Imagine a small independent cafe on a high street. There’s a one day market and fair outside, and at the end of the day one of the stall owners walks in for some coffee and the staff comment on his tree. “you can have it, I’ve got no use for it after today”. What would the manager of the cafe have to think about before giving a quick answer? This is nice gesture, so long as it doesn’t take up too much room and we can get rid of it then why not.
But I saw this happen not in a small independent cafe but in Costa coffee. The supervisor was friendly but of course instantly said no. What would head office say if they found out? Almost certainly this would be a big issue, and probably one that the supervisor (or me, or you) couldn’t even guess. May be a H&S issue (customers could get tree flu?), maybe head office had decided they didn’t want to ‘offend other faiths’ with a tree. Maybe they will go mad about removal costs, or cleaning, or that it’s bad PR as environmentalists don’t like seeing chopped down trees for coffee shop decoration. The possibilities are endless.
And if by chance head office didn’t go mad about this, the best thing you can expect is no reaction at all, nothing positive. Yup, a million reasons to say no, no reason to say yes.
And that’s an example of a problem I have always found with large chains and organisations. There suddenly becomes a million things to worry about.
There’s an example I’m trying to remember which involved the company that made autoroute. One of the staff there had said something which had made the news not too long after it was bought by Microsoft. You can see why (as a made up example of what it could have been!) “small UK company prefers borland’s development tools to the Microsoft equivalent” is not news. “Microsoft prefers borland’s development tools to the Microsoft equivalent” is big news. By being part of a big company your employee’s have a lot more to think about – and worry about – when doing their job.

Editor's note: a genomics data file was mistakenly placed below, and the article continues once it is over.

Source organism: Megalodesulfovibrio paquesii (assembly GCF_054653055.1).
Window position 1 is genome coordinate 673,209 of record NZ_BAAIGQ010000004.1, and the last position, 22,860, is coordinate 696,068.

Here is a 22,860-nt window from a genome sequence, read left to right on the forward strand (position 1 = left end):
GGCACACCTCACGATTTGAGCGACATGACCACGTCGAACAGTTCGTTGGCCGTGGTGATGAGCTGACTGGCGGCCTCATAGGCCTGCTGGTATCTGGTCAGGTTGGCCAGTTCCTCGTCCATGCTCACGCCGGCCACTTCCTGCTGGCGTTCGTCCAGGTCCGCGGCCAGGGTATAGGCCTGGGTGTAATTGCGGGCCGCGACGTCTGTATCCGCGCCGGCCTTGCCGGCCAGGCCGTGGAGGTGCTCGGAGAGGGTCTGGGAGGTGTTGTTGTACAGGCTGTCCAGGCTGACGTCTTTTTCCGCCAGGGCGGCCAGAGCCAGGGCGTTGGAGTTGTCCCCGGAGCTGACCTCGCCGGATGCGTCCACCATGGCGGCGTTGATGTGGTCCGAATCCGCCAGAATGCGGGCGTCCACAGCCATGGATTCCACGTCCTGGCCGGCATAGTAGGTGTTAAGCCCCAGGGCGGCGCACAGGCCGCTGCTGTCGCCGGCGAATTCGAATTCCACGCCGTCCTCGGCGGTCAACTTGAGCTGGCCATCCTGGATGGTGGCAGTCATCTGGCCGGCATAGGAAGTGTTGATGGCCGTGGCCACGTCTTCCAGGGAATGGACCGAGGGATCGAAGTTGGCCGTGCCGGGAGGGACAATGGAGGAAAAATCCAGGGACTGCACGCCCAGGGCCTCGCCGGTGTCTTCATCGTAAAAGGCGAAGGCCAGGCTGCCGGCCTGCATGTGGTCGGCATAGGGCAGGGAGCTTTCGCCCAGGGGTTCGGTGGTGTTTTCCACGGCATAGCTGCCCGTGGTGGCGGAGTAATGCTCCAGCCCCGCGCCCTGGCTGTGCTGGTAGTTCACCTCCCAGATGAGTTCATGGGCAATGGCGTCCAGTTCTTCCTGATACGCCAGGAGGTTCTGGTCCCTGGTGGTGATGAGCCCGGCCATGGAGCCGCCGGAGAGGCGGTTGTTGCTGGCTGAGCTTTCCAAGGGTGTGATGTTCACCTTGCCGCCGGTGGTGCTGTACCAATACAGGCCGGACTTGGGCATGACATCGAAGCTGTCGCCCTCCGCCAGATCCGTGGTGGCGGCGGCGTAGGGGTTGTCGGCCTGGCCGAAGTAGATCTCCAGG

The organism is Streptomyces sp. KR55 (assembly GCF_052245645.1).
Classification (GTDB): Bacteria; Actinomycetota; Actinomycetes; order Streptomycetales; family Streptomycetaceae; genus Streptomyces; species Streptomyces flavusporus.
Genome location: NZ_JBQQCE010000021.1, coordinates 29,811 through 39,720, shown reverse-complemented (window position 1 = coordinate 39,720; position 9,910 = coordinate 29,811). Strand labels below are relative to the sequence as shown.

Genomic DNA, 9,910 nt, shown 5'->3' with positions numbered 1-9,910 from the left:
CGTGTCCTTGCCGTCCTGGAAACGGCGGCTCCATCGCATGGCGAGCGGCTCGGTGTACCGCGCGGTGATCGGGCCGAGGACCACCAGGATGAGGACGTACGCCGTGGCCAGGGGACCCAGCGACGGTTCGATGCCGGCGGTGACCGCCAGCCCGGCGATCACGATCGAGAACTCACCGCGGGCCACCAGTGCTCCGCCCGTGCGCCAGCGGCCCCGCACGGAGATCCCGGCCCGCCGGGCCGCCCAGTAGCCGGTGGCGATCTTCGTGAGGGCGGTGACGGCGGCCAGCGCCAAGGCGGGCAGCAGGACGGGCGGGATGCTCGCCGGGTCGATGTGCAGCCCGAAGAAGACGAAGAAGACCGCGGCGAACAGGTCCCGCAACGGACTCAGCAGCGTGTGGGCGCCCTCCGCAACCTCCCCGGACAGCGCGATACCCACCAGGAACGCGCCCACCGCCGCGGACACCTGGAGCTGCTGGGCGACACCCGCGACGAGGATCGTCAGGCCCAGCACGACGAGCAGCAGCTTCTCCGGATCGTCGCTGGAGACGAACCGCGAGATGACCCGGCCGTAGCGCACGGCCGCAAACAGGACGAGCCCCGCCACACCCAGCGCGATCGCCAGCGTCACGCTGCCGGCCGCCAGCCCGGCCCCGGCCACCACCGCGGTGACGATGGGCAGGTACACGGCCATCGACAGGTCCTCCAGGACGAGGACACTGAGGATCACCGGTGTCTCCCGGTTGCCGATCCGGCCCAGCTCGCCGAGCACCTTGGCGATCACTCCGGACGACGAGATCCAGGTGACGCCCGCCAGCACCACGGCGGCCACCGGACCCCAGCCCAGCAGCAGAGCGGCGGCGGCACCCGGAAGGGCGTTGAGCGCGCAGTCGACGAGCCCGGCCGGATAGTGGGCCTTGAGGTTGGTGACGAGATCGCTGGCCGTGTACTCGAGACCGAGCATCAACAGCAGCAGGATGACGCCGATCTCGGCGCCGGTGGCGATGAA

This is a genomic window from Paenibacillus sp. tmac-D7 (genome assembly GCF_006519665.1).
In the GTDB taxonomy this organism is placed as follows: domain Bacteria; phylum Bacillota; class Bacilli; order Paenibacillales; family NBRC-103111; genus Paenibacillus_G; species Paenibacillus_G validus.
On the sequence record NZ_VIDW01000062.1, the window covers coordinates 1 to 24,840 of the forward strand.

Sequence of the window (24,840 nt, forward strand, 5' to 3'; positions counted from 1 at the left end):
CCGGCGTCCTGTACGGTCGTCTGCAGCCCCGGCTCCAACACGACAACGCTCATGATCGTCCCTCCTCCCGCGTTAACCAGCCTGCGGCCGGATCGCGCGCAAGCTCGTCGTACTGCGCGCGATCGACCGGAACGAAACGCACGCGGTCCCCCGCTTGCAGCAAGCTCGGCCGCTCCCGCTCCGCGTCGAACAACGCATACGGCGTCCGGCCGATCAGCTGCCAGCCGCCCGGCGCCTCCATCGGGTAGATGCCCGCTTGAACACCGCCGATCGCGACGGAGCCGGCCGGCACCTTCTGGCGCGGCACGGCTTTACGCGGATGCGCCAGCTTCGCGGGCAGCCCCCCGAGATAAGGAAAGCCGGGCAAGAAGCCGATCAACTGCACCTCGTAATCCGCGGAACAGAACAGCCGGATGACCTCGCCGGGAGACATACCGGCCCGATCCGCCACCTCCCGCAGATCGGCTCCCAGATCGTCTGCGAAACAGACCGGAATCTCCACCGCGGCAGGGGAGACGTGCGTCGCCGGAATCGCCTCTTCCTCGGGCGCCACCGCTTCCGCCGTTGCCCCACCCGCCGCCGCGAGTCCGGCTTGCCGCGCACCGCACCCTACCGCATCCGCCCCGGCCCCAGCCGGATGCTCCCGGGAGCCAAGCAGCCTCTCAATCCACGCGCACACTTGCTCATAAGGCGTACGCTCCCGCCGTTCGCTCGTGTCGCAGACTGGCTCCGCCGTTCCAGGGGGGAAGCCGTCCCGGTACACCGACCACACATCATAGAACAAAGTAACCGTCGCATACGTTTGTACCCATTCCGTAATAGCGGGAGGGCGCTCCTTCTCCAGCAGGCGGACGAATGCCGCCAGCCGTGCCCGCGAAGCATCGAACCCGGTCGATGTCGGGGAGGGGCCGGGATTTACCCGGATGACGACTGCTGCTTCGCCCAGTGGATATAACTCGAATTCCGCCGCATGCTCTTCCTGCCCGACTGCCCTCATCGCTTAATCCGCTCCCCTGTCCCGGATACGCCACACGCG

When sitting back and deciding how I would run a major organisation (as you do), I come to the conclusion that the Unilever (or P&G) approach is better than the normal one taken by others. These companies have loads of brands, but rarely strongly associate the brand with the parent company to the end user. Ice cream from Walls, mustard from Colmans, etc. You get the impression that the different parts of the company are highly devolved. So long as they make a good profit the parent company is happy to let them do their own thing. Take Sony at the other end, their music division is run by shits and it looks bad for the rest of the organisation (which so happens to be making shit products as well, like HP).
So why this title? Well two things really, but I think they are closely related.
1: once an organisation reach a certain size, you get dis-economies of scale as well as economies of scale. A big factor in this is ensuring all sing from the same hyme book and that those at the ‘local level’ aren’t doing things that those at the top (many levels away) have discussed and decided against, and that one way around this is to make different parts of the company businesses in their own right. There may be some duplication of effort (each HR department having to discuss/decide similar things) but that can be easier than one central unit deciding on something, trying to take the needs of the whole of a large org in to account and communicating it (with the other thousand things that are going on) to all employees.
2: The empowering employees is such an obvious thing to say. But if organisations such as coffee chains want to stop those who say they are destroying the high street with their identi-kit look, they have to let good local (shop) managers make decisions, and those decisions may not be the same as the head office H&S or PR guys would do, but those decisions help to make their stores unique and human.
Here endif the rant.